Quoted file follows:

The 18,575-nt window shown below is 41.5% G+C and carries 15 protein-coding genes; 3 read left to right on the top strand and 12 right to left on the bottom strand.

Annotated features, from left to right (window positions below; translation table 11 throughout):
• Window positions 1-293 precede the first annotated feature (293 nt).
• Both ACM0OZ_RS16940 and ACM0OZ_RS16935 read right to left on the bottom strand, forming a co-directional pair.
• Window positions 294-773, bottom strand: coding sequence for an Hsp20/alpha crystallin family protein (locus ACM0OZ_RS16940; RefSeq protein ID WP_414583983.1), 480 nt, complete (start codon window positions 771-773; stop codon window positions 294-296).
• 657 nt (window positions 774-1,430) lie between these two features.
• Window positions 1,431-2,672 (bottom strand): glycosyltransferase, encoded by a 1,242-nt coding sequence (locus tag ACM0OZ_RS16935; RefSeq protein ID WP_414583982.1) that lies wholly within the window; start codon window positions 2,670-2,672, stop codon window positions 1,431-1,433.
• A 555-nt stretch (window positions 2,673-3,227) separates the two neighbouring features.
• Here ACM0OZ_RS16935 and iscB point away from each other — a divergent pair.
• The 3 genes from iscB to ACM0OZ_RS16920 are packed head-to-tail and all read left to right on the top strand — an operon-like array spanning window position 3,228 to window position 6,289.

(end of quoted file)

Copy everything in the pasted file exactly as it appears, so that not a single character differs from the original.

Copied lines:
The 18,575-nt window shown below is 41.5% G+C and carries 15 protein-coding genes; 3 read left to right on the top strand and 12 right to left on the bottom strand.

Annotated features, from left to right (window positions below; translation table 11 throughout):
• Window positions 1-293 precede the first annotated feature (293 nt).
• Both ACM0OZ_RS16940 and ACM0OZ_RS16935 read right to left on the bottom strand, forming a co-directional pair.
• Window positions 294-773, bottom strand: coding sequence for an Hsp20/alpha crystallin family protein (locus ACM0OZ_RS16940; RefSeq protein ID WP_414583983.1), 480 nt, complete (start codon window positions 771-773; stop codon window positions 294-296).
• 657 nt (window positions 774-1,430) lie between these two features.
• Window positions 1,431-2,672 (bottom strand): glycosyltransferase, encoded by a 1,242-nt coding sequence (locus tag ACM0OZ_RS16935; RefSeq protein ID WP_414583982.1) that lies wholly within the window; start codon window positions 2,670-2,672, stop codon window positions 1,431-1,433.
• A 555-nt stretch (window positions 2,673-3,227) separates the two neighbouring features.
• Here ACM0OZ_RS16935 and iscB point away from each other — a divergent pair.
• The 3 genes from iscB to ACM0OZ_RS16920 are packed head-to-tail and all read left to right on the top strand — an operon-like array spanning window position 3,228 to window position 6,289.